Attorney convicted in connection with Rothstein Ponzi scheme
Christina Kitterman faces up to 20 years in prison, fine of $250k at sentencing
A 38-year-old attorney was convicted Tuesday by a federal jury in West Palm Beach in connection with the Rothstein Ponzi scheme, authorities say.
Christina M. Kitterman, of Deerfield Beach, has been convicted on three counts of wire fraud after a week-long trial. U.S. attorneys said a sentencing date has not been set.
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The Ponzi scheme involved the sale of purported confidential settlement agreements in sexual harassment and/or whistleblower cases, which authorities said were purportedly handled by attorneys at the former Fort Lauderdale law firm of Rothstein, Rosenfeldt and Adler, P.A.
"The verdict rendered by the jury today is another step toward bringing Rothstein's criminal associates to justice," said U.S. attorney Wifredo A. Ferrer. "As I have previously stated, the success of Rothstein's complex scheme to deceive and defraud depended on the complicity of individuals like Christina Kitterman. Kitterman, an attorney, was the 15th individual to face criminal charges in connection with this complex financial fraud."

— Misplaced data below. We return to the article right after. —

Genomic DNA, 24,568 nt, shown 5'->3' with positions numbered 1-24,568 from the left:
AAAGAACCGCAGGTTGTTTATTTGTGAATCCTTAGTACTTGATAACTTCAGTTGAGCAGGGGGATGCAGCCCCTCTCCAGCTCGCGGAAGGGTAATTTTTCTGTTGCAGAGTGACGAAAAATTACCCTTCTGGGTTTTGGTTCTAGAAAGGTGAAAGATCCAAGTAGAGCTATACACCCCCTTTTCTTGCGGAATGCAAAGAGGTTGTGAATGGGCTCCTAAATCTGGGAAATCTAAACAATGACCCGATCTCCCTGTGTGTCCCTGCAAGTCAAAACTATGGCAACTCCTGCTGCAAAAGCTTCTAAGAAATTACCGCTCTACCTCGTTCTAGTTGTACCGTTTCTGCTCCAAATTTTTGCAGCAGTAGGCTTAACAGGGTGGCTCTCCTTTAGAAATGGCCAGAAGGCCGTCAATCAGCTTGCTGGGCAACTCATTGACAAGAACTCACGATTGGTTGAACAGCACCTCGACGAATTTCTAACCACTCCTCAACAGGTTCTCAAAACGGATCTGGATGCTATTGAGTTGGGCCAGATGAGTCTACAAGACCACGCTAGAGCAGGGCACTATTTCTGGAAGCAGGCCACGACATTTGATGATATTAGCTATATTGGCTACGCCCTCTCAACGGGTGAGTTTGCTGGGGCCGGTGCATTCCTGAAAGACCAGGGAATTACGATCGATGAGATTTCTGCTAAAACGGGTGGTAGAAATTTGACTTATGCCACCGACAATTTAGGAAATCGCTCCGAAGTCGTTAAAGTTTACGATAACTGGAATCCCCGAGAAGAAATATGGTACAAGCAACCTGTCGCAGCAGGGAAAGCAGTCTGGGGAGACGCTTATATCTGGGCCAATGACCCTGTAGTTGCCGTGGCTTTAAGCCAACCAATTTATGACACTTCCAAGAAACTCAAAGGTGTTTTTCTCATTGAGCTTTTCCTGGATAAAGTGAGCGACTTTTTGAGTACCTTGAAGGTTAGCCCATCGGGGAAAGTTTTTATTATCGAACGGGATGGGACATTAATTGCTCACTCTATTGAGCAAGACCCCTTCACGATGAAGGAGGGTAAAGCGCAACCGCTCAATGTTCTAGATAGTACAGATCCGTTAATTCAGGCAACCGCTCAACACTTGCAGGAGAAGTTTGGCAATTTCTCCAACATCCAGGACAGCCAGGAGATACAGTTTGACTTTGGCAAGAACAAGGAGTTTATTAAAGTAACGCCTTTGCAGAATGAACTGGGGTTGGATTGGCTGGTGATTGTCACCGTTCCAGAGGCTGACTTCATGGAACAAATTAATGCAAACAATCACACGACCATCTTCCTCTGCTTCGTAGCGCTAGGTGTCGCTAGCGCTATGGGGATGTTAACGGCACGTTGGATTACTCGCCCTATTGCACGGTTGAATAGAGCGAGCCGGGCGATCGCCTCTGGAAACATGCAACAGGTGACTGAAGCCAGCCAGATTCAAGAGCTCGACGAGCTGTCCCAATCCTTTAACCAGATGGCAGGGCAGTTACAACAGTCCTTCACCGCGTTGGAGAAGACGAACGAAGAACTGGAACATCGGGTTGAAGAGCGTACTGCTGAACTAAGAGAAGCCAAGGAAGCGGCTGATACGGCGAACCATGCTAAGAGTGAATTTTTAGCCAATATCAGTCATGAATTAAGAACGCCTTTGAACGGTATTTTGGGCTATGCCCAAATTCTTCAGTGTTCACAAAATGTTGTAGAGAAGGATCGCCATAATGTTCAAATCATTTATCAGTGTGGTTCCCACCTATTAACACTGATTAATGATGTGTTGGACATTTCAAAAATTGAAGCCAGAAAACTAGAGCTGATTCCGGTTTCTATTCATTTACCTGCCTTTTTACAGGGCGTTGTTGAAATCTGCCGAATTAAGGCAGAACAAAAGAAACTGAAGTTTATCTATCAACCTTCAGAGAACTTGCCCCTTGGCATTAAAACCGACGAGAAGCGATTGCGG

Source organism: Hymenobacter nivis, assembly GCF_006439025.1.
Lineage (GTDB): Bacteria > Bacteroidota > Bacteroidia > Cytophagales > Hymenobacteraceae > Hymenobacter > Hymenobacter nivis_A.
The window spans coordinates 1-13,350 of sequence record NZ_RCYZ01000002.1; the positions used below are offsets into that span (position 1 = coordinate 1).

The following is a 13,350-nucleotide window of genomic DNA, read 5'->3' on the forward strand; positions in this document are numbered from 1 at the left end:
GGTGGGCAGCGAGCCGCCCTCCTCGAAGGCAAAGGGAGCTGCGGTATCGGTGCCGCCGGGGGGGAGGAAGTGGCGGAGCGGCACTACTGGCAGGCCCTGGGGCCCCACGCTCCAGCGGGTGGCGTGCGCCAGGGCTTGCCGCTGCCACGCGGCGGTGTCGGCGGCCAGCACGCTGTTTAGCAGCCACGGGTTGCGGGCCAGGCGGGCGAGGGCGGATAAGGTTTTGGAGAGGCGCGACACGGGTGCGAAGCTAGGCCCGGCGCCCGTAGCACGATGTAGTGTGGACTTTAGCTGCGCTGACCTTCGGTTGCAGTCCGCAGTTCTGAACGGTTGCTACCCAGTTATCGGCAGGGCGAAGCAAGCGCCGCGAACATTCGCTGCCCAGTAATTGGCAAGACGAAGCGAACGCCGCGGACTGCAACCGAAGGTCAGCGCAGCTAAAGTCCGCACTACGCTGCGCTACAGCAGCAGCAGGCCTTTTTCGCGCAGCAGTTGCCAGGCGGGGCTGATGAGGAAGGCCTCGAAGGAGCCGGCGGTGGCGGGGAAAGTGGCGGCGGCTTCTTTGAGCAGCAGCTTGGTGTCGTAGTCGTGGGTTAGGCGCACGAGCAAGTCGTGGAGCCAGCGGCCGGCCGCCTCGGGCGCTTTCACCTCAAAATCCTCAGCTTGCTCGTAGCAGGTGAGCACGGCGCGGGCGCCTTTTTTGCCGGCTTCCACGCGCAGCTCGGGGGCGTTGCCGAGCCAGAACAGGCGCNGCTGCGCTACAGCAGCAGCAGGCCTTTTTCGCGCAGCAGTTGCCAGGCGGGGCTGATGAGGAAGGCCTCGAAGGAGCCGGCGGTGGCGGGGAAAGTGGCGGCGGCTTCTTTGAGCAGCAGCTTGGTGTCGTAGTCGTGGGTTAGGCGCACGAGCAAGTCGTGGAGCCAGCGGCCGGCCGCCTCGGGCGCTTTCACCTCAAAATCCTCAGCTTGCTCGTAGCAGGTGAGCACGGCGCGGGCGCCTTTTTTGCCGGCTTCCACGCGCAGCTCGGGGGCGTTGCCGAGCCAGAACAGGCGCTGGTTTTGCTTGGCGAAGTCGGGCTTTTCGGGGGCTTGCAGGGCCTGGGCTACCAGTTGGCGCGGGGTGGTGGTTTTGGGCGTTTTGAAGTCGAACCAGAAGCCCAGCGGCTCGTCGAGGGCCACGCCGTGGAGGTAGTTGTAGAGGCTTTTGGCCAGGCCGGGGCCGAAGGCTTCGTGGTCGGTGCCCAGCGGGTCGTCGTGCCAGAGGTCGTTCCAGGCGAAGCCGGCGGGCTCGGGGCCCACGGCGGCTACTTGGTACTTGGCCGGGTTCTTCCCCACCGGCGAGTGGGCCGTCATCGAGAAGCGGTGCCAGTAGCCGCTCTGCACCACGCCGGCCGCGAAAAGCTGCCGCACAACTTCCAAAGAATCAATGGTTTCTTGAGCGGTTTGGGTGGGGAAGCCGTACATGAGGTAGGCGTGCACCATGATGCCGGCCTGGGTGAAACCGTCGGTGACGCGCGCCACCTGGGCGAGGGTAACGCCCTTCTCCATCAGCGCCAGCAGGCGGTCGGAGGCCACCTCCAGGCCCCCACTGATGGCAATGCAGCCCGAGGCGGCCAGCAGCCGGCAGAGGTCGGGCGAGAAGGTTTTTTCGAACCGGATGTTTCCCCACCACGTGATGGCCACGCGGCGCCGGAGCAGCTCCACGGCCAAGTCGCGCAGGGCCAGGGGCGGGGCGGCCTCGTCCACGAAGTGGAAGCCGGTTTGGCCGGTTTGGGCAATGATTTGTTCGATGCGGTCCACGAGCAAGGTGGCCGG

Evidence introduced at trial established that during the course of the Ponzi scheme and while she was employed as an attorney at RRA, Kitterman falsely posed as the head of the Fort Lauderdale office of the Florida Bar Association during a meeting with certain investors. Authorities said this was done in order to explain to the investors the reason why certain payments due to them had not been made.
"The jury has validated the government's case sending a strong message that those who knowingly assist in perpetrating investment scams will be held accountable for their actions," said Jose A. Gonzalez, IRS-CI special agent in charge. "Together with our law enforcement partners, we will continue to aggressively investigate and bring to justice those who aided Rothstein in perpetrating this massive fraud."
"Although Scott Rothstein was the ringleader in a massive Ponzi scheme, he needed help. A jury of her peers has determined Christina Kitterman gave him that help and needs to be held accountable," said Michael B. Steinbach, Special Agent in Charge, FBI Miami. "Regardless of one's role, the FBI and its partners are committed to investigate those who swindle investors."
At sentencing, Kitterman faces up to 20 years in prison and a fine of $250,000, authorities said.